Standing silent only to accusation.
Crying out against their sin,
He eats of the forbidden grain.

I eat. 
With no regard for silence.
Breaking all the rules
of polite society.
Hearts are not healed
by
U
N
S
P
O
K
E
N
HOPE.

*************************************************************************************

 

Love,
~ T ~

© Trudy Metzger 2018

More on Pastors failing to report, and positive transformation

In my previous blog I touched briefly on the topic of pastors being charged with failing to report. As I pondered it, afterwards, I decided to expand on it somewhat, as one thing I failed to mention could be misleading.

In my previous blog I stated that “I wouldn’t in any way interfere with a prison sentence for such a leader“, but that is where I missed one critical detail. I mention that I support reporting, but I fail to say that I would do much more than ‘not interfere’. I would actively do my part in such a process of holding leaders accountable, and I would also personally report leaders who fail to protect and fail to report. However, if at any point they stop looking the other way and don’t justify or excuse having done so in the past, I am inclined to work cooperatively with them.

And, frankly, I would rather see them not receive a prison sentence by the time they ‘get it’ – no matter how they arrived there – because they are key to ending the cycle. We need men – leaders in particular – inside the conservative Anabaptist culture who will help end this dreadful cycle. And if we put them behind bars, we essentially work against our own end goal; to stop the cycle and have those within the culture help stop it. But if they return to covering for abusers, then let the full extent of the law be applied, as far as I am concerned. Taking ‘ownership’ just to get off the hook isn’t taking ownership at all. It’s manipulation. And it isn’t acceptable. It is but another contributing factor to the epidemic of abuse.

If reporting and sentencing all who ever covered would end the epidemic, then I could support such an argument, however it would more likely push the problem further underground. Many victims would rather carry their stories in silence than to see their leaders charged when, in their minds, they were doing what was in the best interest of all involved. So, if pastors are charged without any attempt at working with those who recognize in the process that their decision brought harm, and genuinely want change, then we will inadvertently  bring further harm by pushing victims into deeper silence. But this silence will not be imposed. It will be chosen to prevent the fallout of leaders ending behind bars.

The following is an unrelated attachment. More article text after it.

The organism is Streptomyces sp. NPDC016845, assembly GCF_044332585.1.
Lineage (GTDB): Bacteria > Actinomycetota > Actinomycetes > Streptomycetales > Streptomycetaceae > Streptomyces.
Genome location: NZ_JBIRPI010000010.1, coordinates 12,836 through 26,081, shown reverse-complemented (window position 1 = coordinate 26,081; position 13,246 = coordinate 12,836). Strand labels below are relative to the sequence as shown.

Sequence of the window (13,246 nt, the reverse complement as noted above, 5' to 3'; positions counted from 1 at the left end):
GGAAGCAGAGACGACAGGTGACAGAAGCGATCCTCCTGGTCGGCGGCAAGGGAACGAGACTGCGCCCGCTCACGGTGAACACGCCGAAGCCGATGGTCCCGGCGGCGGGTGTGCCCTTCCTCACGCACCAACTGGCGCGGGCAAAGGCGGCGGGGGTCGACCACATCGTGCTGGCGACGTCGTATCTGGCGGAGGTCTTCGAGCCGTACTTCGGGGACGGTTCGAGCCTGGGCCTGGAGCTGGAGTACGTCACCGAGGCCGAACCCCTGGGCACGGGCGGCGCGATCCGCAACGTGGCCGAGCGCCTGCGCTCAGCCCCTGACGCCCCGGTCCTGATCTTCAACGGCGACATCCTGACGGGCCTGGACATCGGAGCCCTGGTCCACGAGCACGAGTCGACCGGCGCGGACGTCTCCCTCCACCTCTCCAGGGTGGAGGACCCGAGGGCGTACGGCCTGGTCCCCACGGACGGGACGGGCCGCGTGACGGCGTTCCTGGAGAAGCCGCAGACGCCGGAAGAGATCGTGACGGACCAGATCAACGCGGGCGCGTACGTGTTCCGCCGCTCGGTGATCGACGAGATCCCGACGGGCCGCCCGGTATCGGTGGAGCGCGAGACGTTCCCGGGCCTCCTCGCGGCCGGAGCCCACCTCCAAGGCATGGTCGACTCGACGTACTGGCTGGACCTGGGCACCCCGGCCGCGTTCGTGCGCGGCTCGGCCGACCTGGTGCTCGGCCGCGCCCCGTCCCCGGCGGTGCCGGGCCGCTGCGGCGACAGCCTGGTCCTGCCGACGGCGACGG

Furthermore, if leaders come around – even if only  after a warning – and work cooperatively to end sexual violence, then doing so is our single best shot at impacting the next generation. Removing them at that point seems counterproductive to the true goal – breaking the cycle of sexual violence in our culture – for the sake of ‘giving them what they had coming to them’. This is not justice. Because justice considers the big picture. It considers the longterm impact. It works always in the best interest of those most vulnerable. Therefore, if we toss every pastor behind bars because he asked for it by not reporting, and it inadvertently causes an outcome that sacrifices the victims and potentially creates more, then we have failed.To navigate this objectively, and not cause more harm than good, will take wisdom and discernment.